Prime numbers are defined as whole numbers, which are divisible only by themselves and by the number 1 – for example, 2, 3, 5, 7, 11, 13, 17 etc. Over 2300 years ago, the Greek mathematician Euclid proved that there are an infinite number of primes, but since the Greeks did not consider1 to be a number, Euclid did not include it in his infinite series. By contrast, later mathematicians considered 1 to be both a number and a prime; whereas contemporary mathematicians consider 1 to be a number, but not a prime. In other words, the status of 1 has fluctuated over time. Sometimes a number, other times not a number; sometimes a prime, other times not a prime. It has changed state. It has existed in various mathematical universes.
Similarly, some physicists have used mathematics to describe various physical universes, which intersect with our own and collectively comprise a ‘multiverse’. Perhaps those intersectionsare like those between soap bubbles – a frothy congerie of universes, popping into and out of existence. Physicists believe that each universe comes into being upon the gravitational collapse of a massive star, creating a black hole within its own universe, and a new universe within the multiverse; and at the centre of each black hole physicists use mathematics to describe a gravitational singularity, 1.
Can we know if this is true? We cannot. But we do know something of the mathematics of our own universe, and can extrapolate from that. Indeed, since the dawn of recorded history, we have used mathematics to describe the movement of the sun and the moon and the stars. And as our mathematical knowledge has become more sophisticated, we have developed ‘procedures for calculation’ – mathematical instructions which use logical operations (if/then/or) to recycle the output of a procedure as its own input; a mathematical result which give birth to further mathematical results; an interaction of output and input in a mathematical multiverse; an iteration; an algorithm.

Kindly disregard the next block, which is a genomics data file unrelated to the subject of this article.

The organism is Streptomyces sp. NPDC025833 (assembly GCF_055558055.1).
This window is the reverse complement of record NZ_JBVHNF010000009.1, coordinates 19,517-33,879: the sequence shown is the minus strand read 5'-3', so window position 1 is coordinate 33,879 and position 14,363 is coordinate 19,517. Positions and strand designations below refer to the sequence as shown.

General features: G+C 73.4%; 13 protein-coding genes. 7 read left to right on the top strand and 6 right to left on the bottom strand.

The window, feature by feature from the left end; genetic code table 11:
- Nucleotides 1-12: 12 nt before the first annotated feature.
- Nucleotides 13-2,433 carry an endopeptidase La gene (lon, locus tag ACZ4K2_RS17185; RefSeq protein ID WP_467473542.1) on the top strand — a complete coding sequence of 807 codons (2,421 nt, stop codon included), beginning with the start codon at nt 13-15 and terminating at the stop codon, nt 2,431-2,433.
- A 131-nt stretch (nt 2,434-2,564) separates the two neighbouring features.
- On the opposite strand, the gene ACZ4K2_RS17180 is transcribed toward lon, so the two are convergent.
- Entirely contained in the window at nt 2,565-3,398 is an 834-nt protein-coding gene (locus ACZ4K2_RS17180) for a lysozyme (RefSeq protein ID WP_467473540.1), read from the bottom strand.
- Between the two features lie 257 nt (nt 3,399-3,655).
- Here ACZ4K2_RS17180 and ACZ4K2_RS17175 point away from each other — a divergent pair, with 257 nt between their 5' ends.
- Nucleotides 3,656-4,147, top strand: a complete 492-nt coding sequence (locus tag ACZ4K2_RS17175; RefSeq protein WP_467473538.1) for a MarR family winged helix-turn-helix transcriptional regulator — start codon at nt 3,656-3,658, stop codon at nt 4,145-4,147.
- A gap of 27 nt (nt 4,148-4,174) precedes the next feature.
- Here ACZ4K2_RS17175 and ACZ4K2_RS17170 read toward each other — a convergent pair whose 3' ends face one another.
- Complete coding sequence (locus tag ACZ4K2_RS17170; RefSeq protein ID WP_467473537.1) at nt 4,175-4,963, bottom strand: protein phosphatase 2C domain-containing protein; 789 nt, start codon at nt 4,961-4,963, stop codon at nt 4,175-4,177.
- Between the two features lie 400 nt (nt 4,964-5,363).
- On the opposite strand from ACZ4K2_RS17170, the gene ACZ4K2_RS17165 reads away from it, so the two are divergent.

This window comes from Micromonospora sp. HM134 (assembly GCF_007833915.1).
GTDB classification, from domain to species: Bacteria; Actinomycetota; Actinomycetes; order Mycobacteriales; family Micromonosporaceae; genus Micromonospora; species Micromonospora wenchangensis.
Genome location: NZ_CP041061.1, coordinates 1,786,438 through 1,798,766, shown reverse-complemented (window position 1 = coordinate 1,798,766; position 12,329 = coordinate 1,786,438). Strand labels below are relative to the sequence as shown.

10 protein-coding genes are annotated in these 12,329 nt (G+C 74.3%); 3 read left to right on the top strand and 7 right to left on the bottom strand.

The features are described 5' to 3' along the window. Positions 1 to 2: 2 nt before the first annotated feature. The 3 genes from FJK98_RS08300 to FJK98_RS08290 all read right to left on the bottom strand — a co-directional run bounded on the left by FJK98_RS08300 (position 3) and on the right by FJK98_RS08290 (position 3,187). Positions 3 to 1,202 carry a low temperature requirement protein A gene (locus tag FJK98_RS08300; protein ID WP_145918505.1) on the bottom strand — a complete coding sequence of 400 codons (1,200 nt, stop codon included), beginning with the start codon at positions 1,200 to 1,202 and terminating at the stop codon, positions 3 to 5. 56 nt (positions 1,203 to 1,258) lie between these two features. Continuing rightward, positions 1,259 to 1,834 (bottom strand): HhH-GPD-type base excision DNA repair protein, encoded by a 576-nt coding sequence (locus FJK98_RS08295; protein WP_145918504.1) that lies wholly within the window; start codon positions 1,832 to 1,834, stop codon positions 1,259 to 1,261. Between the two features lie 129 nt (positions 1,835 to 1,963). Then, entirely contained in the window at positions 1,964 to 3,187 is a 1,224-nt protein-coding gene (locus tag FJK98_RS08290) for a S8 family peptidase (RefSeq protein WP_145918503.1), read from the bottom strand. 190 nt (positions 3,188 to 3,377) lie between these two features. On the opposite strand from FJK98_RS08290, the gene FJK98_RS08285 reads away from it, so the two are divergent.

The word ‘algorithm’ is a linguistic iteration; a mangled transliteration of the name of the brilliant 8th century mathematician, Muhammad ibn Musa al-Khwarizmi, whose ideas have been developed and applied by subsequent mathematicians, notably Alan Turing, who used algorithms to solve (in fact, to prove the insolvability of) a profound mathematical problem – the Entscheidungsproblem, or the ‘decision problem’.
Turing existed in various universes, most obviously an academic universe (he was a fellow in mathematics at King’s College, Cambridge) and a political universe (he was co- opted by Britain’s Government Code and Cypher School to decrypt Nazi codes, most famously the Enigma code). Notwithstanding the extraordinary contribution he made to academia and to Britain’s war effort, both of those universes buckled and failed when they interacted with two other universes that Turing existed in – a social-sexual universe (Turing was tried for gross indecency in 1952, after he acknowledged having a sexual relationship with his partner, Arnold Murray) and a Cold War universe.
The defeat of Nazi Germany and its Axis allies was succeeded by a Cold War with Russia and its Soviet allies and conspirators – including various spy rings such as the Cambridge Five. In 1951, a year before Turing’s arrest, two members of the Cambridge Five (Guy Burgess, a gay man and Donald Maclean, a heterosexual) defected to Moscow just before their arrest for treason and espionage. Subsequently, two further members (Anthony Blunt, another gay man, and Kim Philby, a heterosexual) were uncovered. The fifth member was never found, and remains an enigma, a parallel specter.